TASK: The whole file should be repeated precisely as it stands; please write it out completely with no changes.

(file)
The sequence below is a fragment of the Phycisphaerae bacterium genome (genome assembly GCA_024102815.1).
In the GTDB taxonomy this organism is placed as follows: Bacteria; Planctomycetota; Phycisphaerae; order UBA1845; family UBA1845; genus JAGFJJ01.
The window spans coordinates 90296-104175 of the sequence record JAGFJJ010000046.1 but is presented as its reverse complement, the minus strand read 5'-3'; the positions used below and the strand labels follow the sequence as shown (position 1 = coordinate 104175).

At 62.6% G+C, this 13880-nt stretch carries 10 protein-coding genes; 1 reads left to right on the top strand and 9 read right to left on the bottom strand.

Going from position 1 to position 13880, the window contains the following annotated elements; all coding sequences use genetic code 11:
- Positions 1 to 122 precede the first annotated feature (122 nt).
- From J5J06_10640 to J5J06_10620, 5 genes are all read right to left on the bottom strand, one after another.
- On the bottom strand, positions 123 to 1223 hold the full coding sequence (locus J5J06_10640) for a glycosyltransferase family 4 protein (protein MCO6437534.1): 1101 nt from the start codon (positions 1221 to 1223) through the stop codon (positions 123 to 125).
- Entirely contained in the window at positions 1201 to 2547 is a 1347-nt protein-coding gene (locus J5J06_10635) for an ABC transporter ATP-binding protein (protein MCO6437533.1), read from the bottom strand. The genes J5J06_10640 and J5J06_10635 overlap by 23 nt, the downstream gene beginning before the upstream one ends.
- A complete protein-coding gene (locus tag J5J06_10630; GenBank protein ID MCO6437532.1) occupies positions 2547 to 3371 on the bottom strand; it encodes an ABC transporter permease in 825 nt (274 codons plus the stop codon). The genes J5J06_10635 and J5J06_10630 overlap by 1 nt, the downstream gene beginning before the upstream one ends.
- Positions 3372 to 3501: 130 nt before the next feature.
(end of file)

The sequence below is a fragment of the Phycisphaerae bacterium genome (genome assembly GCA_024102815.1).
In the GTDB taxonomy this organism is placed as follows: Bacteria; Planctomycetota; Phycisphaerae; order UBA1845; family UBA1845; genus JAGFJJ01.
The window spans coordinates 90296-104175 of the sequence record JAGFJJ010000046.1 but is presented as its reverse complement, the minus strand read 5'-3'; the positions used below and the strand labels follow the sequence as shown (position 1 = coordinate 104175).

At 62.6% G+C, this 13880-nt stretch carries 10 protein-coding genes; 1 reads left to right on the top strand and 9 read right to left on the bottom strand.

Going from position 1 to position 13880, the window contains the following annotated elements; all coding sequences use genetic code 11:
- Positions 1 to 122 precede the first annotated feature (122 nt).
- From J5J06_10640 to J5J06_10620, 5 genes are all read right to left on the bottom strand, one after another.
- On the bottom strand, positions 123 to 1223 hold the full coding sequence (locus J5J06_10640) for a glycosyltransferase family 4 protein (protein MCO6437534.1): 1101 nt from the start codon (positions 1221 to 1223) through the stop codon (positions 123 to 125).
- Entirely contained in the window at positions 1201 to 2547 is a 1347-nt protein-coding gene (locus J5J06_10635) for an ABC transporter ATP-binding protein (protein MCO6437533.1), read from the bottom strand. The genes J5J06_10640 and J5J06_10635 overlap by 23 nt, the downstream gene beginning before the upstream one ends.
- A complete protein-coding gene (locus tag J5J06_10630; GenBank protein ID MCO6437532.1) occupies positions 2547 to 3371 on the bottom strand; it encodes an ABC transporter permease in 825 nt (274 codons plus the stop codon). The genes J5J06_10635 and J5J06_10630 overlap by 1 nt, the downstream gene beginning before the upstream one ends.
- Positions 3372 to 3501: 130 nt before the next feature.